But if the abandoned encampment is on private property, it can sometimes go months unnoticed, slowly deteriorating, or being washed downhill into streams and eventually into Puget Sound. It’s the property owner’s responsibility to remove trash from their land, but if they live out of state and don’t monitor the property, the encampments stay put.

The issue goes beyond the city limits as well. According to Nicole LaGioia, who works for the National Forest Service in Quilcene, the forest workers have to scour the land each year to clean up trash.

“It’s a significant issue,” she said. “We spend a lot of time and energy cleaning up illegally dumped stuff … It’s not good for the environment. It’s bad for the water, the fish and the animals.”

The water, the fish and the animals are what Ikenburg hopes to protect by walking the trails of uninhabited forestland to clean up after the homeless people who have lived there before.

“The forest is for so much,” she said. “Not just oxygen.”

Inspiration from nature

Ikenburg only began her “River Keeper” lifestyle around 10 years ago, when she got out of a relationship and traveled from Texas to California.

She had always loved the outdoors and was inspired by her grandmother.

“Grandma would give us trash bags and we’d clean up all the parks,” she said. “She taught us how to take care of the Earth. That’s where I got the inspiration.”

She remembered a time when her grandmother planted a wall of sunflowers in their back garden.

“I would lay down and look up at them and notice all the creatures: the insects, the bees, the birds,” she said. “I realized that how we treat the forest is how it treats us back.”

Living in Berkeley when she was 30 years old, Ikenburg began to learn more about environmentalism and activism.

“I thought, ‘When I pass on, what do I want to leave?’” she said. “What is my legacy? ... My life is all about helping this planet on an environmental level. Our forests are getting smaller and smaller and I feel the weight from the trees. They’re getting sad.”

That’s when she decided on her River Keeper lifestyle. She began cleaning up after mankind. When she stops somewhere, she feels out the city and the community to see if it’s a good fit for her and her mission.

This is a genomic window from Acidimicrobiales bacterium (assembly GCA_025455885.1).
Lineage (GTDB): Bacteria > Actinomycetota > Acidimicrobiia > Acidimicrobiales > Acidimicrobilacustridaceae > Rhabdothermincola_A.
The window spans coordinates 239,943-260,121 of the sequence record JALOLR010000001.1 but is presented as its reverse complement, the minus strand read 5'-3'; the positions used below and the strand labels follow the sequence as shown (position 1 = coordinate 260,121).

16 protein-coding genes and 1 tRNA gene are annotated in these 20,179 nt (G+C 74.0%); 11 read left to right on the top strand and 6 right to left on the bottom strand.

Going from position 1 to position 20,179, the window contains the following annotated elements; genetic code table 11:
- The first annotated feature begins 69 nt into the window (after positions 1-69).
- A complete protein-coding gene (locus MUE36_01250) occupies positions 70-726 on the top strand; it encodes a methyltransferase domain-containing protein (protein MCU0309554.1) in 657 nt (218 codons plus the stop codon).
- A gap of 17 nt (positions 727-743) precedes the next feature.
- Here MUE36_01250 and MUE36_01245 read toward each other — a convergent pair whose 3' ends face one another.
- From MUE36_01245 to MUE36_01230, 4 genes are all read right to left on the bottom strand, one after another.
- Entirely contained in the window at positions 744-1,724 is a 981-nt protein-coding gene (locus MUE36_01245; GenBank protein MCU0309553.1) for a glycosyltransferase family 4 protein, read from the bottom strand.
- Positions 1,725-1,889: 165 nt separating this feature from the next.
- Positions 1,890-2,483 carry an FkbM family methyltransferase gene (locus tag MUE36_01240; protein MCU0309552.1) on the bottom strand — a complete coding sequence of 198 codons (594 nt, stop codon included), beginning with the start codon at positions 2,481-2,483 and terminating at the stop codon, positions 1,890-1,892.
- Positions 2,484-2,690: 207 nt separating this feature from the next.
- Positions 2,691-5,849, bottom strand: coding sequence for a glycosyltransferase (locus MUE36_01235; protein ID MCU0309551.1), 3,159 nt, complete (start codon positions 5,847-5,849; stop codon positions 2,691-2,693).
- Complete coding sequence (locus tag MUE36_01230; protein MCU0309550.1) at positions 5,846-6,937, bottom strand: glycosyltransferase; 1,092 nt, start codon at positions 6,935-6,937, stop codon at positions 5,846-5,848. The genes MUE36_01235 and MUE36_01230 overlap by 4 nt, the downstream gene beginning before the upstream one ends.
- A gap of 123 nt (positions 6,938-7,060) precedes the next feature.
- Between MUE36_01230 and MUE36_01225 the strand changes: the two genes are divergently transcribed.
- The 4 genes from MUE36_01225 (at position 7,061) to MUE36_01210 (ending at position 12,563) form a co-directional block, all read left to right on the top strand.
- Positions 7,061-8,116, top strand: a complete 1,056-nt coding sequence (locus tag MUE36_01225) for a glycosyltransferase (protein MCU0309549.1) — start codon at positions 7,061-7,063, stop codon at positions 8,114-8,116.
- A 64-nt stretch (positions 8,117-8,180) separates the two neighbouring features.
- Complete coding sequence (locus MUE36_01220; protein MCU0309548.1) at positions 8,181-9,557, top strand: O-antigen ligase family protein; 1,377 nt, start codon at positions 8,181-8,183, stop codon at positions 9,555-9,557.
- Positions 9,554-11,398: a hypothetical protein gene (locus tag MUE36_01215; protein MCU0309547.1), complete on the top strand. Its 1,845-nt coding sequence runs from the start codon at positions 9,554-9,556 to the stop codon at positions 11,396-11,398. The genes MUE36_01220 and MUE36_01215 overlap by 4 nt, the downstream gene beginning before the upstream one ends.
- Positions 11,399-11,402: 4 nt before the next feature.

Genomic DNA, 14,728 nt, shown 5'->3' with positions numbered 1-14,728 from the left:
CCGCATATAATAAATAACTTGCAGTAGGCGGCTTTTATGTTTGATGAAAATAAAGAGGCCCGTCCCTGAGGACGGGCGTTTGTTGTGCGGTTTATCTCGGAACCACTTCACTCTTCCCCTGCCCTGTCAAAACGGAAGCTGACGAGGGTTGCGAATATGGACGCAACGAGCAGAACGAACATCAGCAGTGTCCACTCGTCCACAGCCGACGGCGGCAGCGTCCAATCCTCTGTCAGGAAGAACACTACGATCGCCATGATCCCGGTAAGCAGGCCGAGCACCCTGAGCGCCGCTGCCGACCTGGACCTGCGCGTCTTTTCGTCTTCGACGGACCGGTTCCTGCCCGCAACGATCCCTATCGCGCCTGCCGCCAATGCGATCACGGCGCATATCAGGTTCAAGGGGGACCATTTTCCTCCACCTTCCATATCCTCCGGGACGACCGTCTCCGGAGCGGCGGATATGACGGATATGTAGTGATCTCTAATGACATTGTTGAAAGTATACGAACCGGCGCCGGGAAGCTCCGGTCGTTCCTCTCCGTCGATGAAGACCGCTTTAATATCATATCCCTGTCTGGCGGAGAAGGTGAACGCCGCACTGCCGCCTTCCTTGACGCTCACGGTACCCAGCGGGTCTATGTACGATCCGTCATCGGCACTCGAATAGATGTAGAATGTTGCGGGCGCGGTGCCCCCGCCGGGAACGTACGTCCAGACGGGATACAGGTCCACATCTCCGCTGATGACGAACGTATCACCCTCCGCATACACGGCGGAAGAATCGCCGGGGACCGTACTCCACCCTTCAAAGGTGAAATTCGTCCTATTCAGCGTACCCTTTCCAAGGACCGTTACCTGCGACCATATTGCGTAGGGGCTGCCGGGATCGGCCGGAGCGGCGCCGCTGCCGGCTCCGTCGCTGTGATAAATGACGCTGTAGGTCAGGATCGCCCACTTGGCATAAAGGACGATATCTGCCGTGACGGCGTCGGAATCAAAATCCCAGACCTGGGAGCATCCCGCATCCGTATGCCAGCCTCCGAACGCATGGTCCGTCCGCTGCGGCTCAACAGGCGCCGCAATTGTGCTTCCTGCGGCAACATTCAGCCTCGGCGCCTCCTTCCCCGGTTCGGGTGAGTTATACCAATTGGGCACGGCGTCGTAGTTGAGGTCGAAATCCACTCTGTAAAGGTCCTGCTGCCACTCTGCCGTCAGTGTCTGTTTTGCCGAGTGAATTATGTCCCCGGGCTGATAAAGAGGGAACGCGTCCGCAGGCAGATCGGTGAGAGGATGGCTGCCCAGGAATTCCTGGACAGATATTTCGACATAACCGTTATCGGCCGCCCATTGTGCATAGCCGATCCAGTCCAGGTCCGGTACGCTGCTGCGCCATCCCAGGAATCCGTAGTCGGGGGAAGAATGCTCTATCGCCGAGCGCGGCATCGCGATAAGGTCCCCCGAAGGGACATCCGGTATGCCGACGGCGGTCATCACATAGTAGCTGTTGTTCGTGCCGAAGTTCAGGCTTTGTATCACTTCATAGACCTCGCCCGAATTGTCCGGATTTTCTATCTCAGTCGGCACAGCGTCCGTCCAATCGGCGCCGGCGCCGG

“I find out how warm the community is, and try to determine how much can I get done,” she said. “When I am done with an area, I don’t know where I’m going next.”

In 2018, she arrived in Port Townsend during the Wooden Boat Festival. Knowing it was a good fit for her, she traveled down to Oregon where she raised money by picking up bottles and cans for the state’s bottle deposit program—earning 10 cents a can.

When she had raised enough money, she moved to Port Townsend and has been here ever since.

In the midst of a large clean-up project, she hopes to reach out to the community for help. Without a car to transport trash to the dump she hopes that Good Samaritans will see her piles left on the outskirts of woods, and take them to the dump for her.

But she also knows that what she is doing is against the law.

By removing the trash and putting it in piles, she is technically illegally dumping, even though the trash was not hers to begin with.

“People are so afraid of getting in trouble, they don’t clean up their encampments,” she said. “Even if you take a small trash bag out, it’s illegal dumping.”

So Ikenburg hopes to start a program called the River Keeper Program, where she inspires local communities to get outside and start cleaning up trash.

Similar programs exist in small ways in Port Townsend already—for example, the Admiralty Audubon Society cleans up trash from Kah Tai Park on a monthly basis.

Even though the trash isn’t hers, Ikenburg feels a responsibility to clean it up. And she hopes people will feel the same and begin to organize a monthly trash clean-up day. She also hopes people will help her take the piles she makes to the dump, since she doesn’t have a car.

“Trash is human,” Ikenburg said. “If you’re human, this trash is yours.”